“In a recent survey conducted by The Hotline, 22 percent of the participants said their abusive partner had threatened to use a firearm and 67 percent believed their partner was capable of killing them,” said Katie Ray-Jones, CEO of the National Domestic Violence Hotline. “By closing federal loopholes that let perpetrators of dating abuse access firearms, the Zero Tolerance for Domestic Abusers Act proposed by Rep. Dingell and Rep. Dold is another step in protecting victims and making them feel safe.”
“Women and children are dying everyday in the United States because abusers are allowed access to guns. We must close the legal loopholes that allow this to happen. It’s encouraging to see bipartisan support for the Zero Tolerance for Domestic Abusers Act – the YWCA is committed to working to see this critical legislation passed this session,”said Dara Richardson-Heron, M.D. CEO of the YWCA USA.
Last July, the Senate Judiciary Committee, then chaired by Vermont Senator Patrick Leahy, held the first-ever Senate hearing on the nexus of domestic abuse and gun violence against women.
This fall, Congresswoman Giffords traveled on a nine-state, nine-day national tour highlighting the need for stronger state and federal laws that protect women and families from gun violence and respect the rights of law-abiding gun owners.
Since 2008, states have enacted over 30 new laws addressing the nexus of access to guns and domestic violence. In 2014 alone, six states – two of them with Republican controlled-legislatures – enacted laws to protect domestic violence victims: Indiana, Louisiana, Massachusetts, Minnesota, Washington, and Wisconsin.
In 2015, leaders in Alabama, Delaware, Louisiana, Nevada, New Jersey, Oregon, South Carolina, Vermont and Washington have also passed similar legislation to protect women and families from abusers with guns.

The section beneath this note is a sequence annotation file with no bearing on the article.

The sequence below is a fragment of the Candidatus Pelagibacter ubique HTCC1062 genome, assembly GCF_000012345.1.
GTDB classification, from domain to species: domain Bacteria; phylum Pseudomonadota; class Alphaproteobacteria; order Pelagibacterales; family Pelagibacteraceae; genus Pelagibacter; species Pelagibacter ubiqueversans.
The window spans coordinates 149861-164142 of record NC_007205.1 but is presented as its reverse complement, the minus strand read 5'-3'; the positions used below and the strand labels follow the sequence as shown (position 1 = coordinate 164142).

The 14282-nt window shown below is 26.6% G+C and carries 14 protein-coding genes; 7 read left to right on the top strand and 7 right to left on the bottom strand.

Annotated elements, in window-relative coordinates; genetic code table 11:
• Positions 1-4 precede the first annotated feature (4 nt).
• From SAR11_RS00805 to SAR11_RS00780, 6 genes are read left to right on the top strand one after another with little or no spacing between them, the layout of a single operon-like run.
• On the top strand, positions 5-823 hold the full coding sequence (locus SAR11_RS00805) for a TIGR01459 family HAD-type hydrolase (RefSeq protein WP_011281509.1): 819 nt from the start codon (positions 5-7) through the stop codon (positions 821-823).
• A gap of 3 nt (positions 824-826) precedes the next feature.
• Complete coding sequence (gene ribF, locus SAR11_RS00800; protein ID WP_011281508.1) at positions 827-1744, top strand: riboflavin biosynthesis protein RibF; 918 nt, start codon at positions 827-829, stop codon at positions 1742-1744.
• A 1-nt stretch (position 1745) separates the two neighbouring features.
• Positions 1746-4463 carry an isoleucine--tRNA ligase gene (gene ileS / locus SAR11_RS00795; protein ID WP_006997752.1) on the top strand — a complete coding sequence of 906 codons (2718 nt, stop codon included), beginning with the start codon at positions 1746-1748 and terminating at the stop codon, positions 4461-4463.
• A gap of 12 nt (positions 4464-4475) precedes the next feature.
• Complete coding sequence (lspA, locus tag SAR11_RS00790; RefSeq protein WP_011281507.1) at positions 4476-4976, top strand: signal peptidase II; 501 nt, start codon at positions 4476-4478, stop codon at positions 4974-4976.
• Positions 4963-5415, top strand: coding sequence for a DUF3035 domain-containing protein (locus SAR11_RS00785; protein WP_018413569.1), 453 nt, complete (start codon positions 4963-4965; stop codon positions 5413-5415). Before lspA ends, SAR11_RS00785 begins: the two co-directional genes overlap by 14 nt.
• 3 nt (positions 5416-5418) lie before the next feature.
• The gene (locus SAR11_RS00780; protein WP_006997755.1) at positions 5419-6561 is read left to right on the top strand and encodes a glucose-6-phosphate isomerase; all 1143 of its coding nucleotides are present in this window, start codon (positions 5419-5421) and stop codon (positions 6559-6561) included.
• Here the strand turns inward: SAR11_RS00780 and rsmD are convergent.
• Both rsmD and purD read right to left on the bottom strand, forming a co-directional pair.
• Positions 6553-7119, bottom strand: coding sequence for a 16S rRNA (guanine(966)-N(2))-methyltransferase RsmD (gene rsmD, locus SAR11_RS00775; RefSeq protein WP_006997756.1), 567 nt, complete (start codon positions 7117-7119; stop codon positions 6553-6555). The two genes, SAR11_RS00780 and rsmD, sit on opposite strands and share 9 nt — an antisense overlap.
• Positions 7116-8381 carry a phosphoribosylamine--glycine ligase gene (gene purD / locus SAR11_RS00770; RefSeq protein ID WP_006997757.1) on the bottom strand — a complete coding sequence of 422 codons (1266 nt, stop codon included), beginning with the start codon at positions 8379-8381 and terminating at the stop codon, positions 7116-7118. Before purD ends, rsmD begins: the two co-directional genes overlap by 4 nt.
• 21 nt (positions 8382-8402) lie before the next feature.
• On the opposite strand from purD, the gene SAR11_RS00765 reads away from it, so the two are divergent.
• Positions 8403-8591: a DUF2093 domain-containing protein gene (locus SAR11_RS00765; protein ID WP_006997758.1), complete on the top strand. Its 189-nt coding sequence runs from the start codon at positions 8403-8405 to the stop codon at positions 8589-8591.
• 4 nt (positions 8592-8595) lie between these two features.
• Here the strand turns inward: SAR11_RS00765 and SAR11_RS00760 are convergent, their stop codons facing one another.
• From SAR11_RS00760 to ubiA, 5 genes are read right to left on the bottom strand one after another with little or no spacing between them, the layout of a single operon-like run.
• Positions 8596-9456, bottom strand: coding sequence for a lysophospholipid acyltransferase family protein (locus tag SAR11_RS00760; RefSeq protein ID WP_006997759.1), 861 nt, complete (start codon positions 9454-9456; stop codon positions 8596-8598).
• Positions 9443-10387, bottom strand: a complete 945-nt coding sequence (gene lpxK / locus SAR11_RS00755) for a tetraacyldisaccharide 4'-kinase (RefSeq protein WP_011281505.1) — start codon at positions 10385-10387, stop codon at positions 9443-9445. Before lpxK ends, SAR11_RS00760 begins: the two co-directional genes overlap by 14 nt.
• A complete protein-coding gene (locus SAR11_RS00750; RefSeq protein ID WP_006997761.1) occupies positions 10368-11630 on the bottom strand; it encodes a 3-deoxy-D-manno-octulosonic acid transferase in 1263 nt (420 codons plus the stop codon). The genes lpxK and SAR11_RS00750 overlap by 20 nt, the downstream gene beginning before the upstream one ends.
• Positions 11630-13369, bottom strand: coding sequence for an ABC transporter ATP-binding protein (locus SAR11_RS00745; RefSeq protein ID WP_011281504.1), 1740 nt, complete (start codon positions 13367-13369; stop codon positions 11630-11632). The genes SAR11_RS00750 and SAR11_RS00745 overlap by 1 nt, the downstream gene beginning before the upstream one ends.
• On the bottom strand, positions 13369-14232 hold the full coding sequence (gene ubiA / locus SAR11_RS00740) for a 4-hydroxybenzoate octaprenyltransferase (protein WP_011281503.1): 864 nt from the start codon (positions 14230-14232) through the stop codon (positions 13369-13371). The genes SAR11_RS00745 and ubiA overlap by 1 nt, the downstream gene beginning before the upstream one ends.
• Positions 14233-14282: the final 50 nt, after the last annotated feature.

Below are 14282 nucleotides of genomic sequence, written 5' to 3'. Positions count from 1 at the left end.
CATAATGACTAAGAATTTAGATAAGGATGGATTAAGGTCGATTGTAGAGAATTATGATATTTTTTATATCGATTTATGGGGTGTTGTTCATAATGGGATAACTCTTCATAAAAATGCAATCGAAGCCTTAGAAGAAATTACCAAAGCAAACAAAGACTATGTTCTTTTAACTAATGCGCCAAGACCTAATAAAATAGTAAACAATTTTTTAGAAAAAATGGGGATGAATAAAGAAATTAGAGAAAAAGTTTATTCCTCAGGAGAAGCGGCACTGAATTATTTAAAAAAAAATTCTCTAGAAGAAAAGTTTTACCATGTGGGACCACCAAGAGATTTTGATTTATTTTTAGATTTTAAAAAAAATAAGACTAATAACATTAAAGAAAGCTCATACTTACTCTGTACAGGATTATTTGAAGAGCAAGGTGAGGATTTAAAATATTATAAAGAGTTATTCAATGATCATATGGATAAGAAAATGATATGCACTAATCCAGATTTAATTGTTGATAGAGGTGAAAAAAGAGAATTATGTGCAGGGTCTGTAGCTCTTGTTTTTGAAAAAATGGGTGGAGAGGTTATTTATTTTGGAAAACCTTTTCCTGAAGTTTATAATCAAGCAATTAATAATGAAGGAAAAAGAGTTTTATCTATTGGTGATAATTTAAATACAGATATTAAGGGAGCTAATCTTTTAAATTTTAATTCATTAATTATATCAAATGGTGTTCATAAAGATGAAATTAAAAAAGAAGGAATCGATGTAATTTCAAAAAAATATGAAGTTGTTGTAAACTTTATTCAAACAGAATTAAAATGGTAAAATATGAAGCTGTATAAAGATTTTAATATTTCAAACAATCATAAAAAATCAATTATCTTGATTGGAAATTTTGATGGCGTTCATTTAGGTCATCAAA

BACKGROUND ON THE NEXUS OF DOMESTIC VIOLENCE, DATING PARTNER ABUSE, STALKING, AND ACCESS TO FIREARMS
Women in the United States are 11 times more likely to be murdered with a gun than women in other developed countries, and more than half of all murders of America’s women are committed with a gun. [Centers for Disease Control, 2012]
Domestic violence assaults involving a gun are twelve times more likely to result in death than those involving other weapons or bodily force. [Journal of the American Medical Association, 1992]
In 2011, nearly two-thirds of women killed with guns were killed by their intimate partners. [Violence Policy Center, 2013]
More than two-thirds of spouse and ex-spouse homicide victims between 1980 and 2008 were killed with firearms. [Bureau of Justice Statistics, 2011]
48.6 percent of all intimate partner homicides were committed by a dating partner. [Bureau of Justice Statistics, 2011]
66 percent of female stalking victims were stalked by a current or former intimate partner. [Bureau of Justice Statistics, 2009]
One study of female murder victims in 10 cities found that 76 percent of women murdered and 85 percent who survived a murder attempt by a current or former intimate partner experienced stalking in the year preceding the murder. [Homicide Studies, 1999]